As social media like Facebook and Twitter become increasingly influential in the decision making of the voters, social scientists take an interest in scrutinizing, how discussions and debates emerge and evolve in the intersection between traditional media and social media. Finnish researchers have enlisted a supercomputer to crack the data.

1,5 million social media updates

Named Digivaalit 2015 – the Digital Election 2015 – the research project has analysed 1,5 million social media updates as well as 7.500 news articles related to the Finnish parliamentary elections in the beginning of 2015. The complex task was performed by the Taito supercluster of Finnish research and education network CSC.

To find and follow discussion themes in these different media spheres the researchers used topic modelling, a statistical framework to discover “topics” in a collection of texts. A topic model is created by grouping words related to different topics, and based on the statistics of the words in each text you can examine each document’s balance of topics.

Power structures

– We wanted to study the power structures and agenda building in digital media, and the relations between news media and social media, Salla-Maaria Laaksonen from the Communications Research Centre at the University of Helsinki explains.

– Social media is often perceived as a whole new media sphere, where the traditional power structures in society are less relevant. Some experts have even argued, that social media dissolves these power structures and creates a whole new and more equal arena for political debate. We wanted to test these assumptions by analysing the ability of social media to affect what topics are present in public discussion. In other words: What is the agenda building power of social media?

– We were able to build an “influencer index”, counting “influencer scores” for each election candidate, to establish a hierarchy among them. And we were able to identify the election’s “super influencers”. Only a handful of candidates have these high influencer scores and most candidates low. In general, the study shows a close connection between the online sphere and traditional news media. Most of the super influencers have a strong presence in traditional media, but still we found a few being able to achieve high visibility by mainly using social media effectively.

Computational social science

Digivaalit 2015 is a project in a fairly new area – computational social science – where humanities researchers dive down into huge sets of digital data, using algorithms to uncover new knowledge. It’s a discipline that depends on strong cross-disciplinary cooperation.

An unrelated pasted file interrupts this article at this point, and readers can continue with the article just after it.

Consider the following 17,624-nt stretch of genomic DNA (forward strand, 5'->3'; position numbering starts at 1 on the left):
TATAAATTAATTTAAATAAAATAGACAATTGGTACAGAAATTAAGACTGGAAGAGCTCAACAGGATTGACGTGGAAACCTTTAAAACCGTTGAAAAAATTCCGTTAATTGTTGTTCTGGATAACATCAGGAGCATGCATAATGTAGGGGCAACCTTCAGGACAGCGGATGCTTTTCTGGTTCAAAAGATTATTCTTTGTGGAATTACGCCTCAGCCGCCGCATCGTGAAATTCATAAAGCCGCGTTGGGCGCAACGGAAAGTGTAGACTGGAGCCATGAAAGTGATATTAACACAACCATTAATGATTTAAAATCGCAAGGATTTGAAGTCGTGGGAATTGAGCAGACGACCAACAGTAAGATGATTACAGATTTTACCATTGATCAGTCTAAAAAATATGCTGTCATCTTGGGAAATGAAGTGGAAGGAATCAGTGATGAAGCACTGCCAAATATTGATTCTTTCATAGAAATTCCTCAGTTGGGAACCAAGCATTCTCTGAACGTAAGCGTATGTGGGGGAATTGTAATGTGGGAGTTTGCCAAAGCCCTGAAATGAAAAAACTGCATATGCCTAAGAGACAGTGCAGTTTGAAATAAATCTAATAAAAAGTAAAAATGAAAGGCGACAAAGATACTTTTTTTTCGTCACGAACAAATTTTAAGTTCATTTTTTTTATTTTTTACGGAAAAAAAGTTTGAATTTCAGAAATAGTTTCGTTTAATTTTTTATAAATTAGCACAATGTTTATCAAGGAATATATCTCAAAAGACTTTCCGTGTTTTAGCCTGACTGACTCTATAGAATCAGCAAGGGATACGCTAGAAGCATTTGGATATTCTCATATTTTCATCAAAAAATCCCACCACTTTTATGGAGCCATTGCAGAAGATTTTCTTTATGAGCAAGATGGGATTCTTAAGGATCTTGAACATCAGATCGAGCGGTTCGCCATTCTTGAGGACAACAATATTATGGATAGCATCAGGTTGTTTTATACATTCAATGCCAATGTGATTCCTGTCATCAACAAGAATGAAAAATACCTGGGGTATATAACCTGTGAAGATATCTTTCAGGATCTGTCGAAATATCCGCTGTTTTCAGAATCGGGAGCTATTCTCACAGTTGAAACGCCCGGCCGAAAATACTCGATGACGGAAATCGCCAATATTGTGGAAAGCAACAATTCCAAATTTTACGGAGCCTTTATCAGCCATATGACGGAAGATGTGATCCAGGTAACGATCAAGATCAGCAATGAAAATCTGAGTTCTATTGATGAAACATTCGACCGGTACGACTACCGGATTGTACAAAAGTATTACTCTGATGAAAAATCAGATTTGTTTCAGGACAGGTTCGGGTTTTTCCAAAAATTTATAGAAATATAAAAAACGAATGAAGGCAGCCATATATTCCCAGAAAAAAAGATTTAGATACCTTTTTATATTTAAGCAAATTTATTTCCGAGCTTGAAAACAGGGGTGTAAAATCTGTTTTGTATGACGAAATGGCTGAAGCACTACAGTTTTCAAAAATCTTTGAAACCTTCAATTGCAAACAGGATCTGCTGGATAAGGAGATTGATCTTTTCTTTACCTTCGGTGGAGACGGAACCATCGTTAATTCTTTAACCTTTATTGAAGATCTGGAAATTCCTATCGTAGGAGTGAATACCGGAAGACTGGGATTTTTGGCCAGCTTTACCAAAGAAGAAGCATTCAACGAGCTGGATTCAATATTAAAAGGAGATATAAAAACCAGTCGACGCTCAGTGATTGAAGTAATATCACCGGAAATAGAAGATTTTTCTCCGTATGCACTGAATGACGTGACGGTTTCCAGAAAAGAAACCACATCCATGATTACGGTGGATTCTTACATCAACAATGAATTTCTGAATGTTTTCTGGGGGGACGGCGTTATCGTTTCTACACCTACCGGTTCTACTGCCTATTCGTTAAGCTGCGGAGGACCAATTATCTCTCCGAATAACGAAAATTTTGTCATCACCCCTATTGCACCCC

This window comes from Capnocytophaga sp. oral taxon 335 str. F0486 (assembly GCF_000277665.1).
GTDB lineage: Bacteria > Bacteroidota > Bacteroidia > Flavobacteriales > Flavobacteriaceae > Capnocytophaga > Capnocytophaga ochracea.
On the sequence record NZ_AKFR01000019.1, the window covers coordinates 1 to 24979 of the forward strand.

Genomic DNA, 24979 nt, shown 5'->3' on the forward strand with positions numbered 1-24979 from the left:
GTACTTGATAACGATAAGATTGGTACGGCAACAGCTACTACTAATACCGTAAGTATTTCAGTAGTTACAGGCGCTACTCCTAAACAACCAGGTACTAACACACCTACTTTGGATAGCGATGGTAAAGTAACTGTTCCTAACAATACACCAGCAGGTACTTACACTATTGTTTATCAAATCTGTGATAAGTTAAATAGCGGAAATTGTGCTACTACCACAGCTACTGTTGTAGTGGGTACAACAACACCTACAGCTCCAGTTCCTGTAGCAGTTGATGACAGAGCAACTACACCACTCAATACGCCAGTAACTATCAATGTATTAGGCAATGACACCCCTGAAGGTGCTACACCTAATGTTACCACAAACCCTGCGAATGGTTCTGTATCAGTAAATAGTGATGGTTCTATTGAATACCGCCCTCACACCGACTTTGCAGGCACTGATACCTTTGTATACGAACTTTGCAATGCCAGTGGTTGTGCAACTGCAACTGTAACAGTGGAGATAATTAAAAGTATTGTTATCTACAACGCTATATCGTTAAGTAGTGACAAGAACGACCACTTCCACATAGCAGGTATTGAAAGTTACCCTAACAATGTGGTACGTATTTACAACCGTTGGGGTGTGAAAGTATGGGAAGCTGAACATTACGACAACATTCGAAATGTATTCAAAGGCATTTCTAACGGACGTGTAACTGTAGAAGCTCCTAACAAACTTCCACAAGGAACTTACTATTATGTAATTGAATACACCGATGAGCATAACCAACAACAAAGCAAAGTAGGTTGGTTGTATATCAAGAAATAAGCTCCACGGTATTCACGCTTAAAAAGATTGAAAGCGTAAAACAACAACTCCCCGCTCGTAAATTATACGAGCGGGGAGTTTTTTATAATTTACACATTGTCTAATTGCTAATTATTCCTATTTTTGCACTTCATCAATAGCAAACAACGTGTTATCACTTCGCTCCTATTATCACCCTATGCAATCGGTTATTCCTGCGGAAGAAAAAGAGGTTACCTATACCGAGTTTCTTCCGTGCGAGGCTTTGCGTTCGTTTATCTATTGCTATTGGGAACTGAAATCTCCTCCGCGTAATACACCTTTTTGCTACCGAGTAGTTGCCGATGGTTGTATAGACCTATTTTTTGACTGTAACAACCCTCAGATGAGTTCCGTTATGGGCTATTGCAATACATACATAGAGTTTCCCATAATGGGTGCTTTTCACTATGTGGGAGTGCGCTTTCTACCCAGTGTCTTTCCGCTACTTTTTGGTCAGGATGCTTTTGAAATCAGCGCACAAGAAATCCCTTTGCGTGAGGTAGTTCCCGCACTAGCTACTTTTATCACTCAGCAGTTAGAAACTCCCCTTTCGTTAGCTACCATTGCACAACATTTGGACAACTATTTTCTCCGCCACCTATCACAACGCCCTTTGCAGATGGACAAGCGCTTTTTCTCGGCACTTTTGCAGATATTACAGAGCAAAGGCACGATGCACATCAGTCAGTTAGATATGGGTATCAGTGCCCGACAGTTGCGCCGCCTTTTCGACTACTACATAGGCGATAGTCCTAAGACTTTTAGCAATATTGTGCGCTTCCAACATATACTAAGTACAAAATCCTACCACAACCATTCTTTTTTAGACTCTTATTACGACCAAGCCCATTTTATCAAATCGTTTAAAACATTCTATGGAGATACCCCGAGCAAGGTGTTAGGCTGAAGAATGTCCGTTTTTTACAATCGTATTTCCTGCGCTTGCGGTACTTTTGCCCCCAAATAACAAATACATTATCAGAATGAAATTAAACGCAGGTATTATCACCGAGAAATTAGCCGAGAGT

– We’ve combined social scientific research on communications and politics with big data analysis adopted from computer science. Along the way we developed some new methods of analysing the dynamics of digital and traditional media, and hopefully we are contributing to moving this promising new research forward.

Text crunching

– Among other things, there are some specific challenges when you work with “text crunching” instead of “number crunching”. Most tasks performed on the Taito supercluster are about number crunching. When it comes to text crunching, you extract data from different social media services, demarcate the actual research data you need from the raw data, and then divide the data into analyzable word tokens. Next in order to do any analysis we need to lemmatize the words – that means to transform each to their base form. The Finnish language with its conjugations and special characters makes this a bit less straightforward than in English for instance. All this preprocessing takes almost as much time as running the topic model. Plus a human interpreter needs to validate and check results produced by the computer in the all phases of the research, says Salla-Maaria Laaksonen, who is also participating in another computational social science project, analysing one of the largest non-English online discussion forums in the world, Suomi24. A huge lump of social big data is being put under the computational social science microscope: about 53 million comments in 6,8 million threads, containing 2,2 billion words.

Published: 06/2016

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